Leaving the South


Southern Trees. St. Simon island outside of Brunswick

After all this time we’re leaving the South. Florida, where we are going, is not really the south. At least we don’t think it is. We’ve not heard a southern drawl there anywhere. Maybe if we go deep enough into rural Florida? Is there a rural Florida? I thought it was either cities, citrus orchards, everglades, beaches, Disneyworld, cruise ports, marinas…

We learned about the South in school, but like every other place, there’s no substitute for being here. Life has seemed slower, even in the major cities like Savannah and Charleston. Get away from them to Brunswick or some of the smaller towns we’ve seen and things really do slow down.


Back of Main St. Buildings, Washington; Fishing, Belhaven

The economy here seems slow also, which may contribute to our view of a laid back society. Our recent visits to our old homes in central Texas and north Idaho and our current stay in Florida show a much better economic recovery than we’ve seen here.

We’ve all studied the Civil War in school, but until we spent time in the South we had no idea of how its effect on life lives on here. Growing up in California and the Pacific Northwest it was winning WW II that defined the US as being on top of the world during my childhood. My grandfather told me about WW I. I had friends in the Korean and Vietnam wars.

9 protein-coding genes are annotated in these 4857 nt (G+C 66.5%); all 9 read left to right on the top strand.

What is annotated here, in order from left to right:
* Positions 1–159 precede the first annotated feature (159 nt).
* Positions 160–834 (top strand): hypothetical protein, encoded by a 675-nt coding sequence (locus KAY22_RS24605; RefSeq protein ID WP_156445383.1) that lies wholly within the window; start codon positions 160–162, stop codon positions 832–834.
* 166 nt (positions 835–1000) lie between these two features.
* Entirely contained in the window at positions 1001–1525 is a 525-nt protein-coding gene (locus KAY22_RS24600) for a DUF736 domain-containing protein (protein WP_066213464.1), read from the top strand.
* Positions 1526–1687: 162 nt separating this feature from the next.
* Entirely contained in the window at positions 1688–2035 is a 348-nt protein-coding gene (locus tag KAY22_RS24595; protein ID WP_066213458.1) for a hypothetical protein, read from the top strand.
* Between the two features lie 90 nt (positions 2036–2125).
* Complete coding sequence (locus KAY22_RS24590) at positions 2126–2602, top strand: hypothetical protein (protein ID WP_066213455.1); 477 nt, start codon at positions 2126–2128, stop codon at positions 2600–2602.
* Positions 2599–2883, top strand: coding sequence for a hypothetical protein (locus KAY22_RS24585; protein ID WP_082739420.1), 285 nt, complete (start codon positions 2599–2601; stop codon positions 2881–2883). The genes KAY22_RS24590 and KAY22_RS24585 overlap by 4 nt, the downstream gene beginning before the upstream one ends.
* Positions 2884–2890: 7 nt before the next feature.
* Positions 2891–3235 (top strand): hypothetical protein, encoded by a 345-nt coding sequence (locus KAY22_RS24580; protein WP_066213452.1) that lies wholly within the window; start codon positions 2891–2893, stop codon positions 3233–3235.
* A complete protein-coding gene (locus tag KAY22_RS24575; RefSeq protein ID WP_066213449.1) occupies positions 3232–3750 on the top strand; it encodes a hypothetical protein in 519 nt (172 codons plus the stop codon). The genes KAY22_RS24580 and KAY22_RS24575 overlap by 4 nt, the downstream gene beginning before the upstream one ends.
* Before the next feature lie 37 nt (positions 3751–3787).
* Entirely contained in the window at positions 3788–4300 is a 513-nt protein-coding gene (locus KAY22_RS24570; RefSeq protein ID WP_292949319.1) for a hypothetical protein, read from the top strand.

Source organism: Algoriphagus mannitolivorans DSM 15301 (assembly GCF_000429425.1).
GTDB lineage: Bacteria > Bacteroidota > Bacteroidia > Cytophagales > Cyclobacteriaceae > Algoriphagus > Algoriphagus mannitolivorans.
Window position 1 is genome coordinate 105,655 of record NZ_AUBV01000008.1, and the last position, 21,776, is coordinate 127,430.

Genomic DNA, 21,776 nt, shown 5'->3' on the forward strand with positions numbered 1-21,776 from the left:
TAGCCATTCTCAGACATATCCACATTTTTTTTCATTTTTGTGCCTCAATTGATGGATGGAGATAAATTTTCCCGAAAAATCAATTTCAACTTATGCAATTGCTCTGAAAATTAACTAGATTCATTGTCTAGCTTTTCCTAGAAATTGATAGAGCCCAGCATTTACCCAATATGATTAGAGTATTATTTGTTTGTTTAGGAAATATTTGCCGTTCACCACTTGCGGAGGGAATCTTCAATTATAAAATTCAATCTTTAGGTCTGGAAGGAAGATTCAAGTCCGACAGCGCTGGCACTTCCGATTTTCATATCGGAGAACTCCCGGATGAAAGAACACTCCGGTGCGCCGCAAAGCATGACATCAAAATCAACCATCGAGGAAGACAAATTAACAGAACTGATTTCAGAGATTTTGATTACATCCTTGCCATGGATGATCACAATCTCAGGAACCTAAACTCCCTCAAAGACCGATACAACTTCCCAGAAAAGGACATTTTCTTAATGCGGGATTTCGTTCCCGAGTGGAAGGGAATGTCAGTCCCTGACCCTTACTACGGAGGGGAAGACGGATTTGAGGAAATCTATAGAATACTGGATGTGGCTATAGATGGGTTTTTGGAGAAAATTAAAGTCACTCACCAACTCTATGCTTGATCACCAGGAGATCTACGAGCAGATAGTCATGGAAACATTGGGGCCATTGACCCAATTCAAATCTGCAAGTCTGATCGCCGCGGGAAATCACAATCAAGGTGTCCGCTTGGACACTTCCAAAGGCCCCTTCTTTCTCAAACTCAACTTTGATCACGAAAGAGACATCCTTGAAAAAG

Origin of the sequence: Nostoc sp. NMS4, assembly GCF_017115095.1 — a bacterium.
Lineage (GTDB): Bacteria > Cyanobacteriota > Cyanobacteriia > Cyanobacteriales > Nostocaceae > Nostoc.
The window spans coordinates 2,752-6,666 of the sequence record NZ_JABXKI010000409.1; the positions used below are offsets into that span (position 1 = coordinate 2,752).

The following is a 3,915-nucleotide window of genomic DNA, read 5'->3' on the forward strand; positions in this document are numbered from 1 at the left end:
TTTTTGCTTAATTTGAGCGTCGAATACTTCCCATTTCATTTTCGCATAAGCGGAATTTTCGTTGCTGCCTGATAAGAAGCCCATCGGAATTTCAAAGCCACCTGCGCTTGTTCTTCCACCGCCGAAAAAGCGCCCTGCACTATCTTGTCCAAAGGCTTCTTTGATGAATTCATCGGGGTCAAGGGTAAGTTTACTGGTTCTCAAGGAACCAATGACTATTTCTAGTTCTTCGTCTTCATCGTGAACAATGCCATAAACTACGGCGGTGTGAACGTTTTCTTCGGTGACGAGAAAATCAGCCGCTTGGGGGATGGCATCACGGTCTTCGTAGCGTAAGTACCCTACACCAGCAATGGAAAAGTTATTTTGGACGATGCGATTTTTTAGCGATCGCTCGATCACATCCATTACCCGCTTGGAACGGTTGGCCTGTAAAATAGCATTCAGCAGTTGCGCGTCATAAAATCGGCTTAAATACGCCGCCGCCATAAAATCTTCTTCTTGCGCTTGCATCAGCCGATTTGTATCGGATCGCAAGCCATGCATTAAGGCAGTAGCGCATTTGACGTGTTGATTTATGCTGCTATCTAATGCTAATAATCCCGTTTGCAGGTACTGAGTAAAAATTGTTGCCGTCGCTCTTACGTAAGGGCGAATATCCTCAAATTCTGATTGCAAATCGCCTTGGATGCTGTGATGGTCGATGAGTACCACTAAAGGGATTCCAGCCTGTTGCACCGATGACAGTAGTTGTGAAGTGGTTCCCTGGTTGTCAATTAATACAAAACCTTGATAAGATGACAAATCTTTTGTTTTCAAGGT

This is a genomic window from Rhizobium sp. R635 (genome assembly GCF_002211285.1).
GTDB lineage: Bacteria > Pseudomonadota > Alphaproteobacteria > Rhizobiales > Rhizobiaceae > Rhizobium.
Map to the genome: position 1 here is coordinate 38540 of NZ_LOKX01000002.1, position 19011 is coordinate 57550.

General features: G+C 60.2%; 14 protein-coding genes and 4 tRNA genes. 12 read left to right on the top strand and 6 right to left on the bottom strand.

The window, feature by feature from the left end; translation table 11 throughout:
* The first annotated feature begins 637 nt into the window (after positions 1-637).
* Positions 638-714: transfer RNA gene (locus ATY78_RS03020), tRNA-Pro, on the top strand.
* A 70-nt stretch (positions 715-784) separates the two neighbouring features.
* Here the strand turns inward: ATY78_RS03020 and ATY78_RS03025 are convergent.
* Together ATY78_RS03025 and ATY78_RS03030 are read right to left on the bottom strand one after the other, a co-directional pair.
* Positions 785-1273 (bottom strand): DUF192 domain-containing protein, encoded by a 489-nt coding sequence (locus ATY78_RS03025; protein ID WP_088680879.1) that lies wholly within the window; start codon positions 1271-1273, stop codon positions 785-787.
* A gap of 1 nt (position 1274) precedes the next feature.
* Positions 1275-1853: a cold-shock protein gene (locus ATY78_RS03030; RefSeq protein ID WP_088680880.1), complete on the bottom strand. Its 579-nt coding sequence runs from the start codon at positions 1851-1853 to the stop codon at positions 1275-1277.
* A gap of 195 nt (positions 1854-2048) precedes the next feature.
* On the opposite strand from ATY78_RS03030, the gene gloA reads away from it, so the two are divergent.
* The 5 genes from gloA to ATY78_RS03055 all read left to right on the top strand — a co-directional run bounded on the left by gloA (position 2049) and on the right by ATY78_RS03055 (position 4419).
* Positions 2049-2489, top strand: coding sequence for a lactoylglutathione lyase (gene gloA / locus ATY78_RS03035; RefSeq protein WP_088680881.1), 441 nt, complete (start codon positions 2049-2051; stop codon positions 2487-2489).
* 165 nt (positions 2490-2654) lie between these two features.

When we came to the South we’d visit somewhere and learn that a battle was fought where more men died than in the Gulf, Iraq and Afghanistan conflicts put together. We’d learn that the house we toured was one of the few houses spared when General Sherman burned the town, or how many women and children died in a town we stopped in because of the Union blockade. Mention “the war” here and everyone assumes which one you are talking about. Those other wars happened someplace else. The Civil War was right here.

People seem friendlier here, black or white. We’ve had no experience with impatient people (except for me a couple of times) and see a lot more waving and greeting. I think we have adapted and have been doing the same.

The only time I was yelled at was when we were here in Brunswick the first time, by a black guy in a passing car. He asked us to stop and showed us a front tire that was too low, and then helped us get some air into it.

Our ICW trip will be quicker next year in order to hit the Erie Canal near its opening, but the year after that we plan another trip up and back on the Atlantic ICW. We’ll have months in the Spring and Fall to spend in the South.


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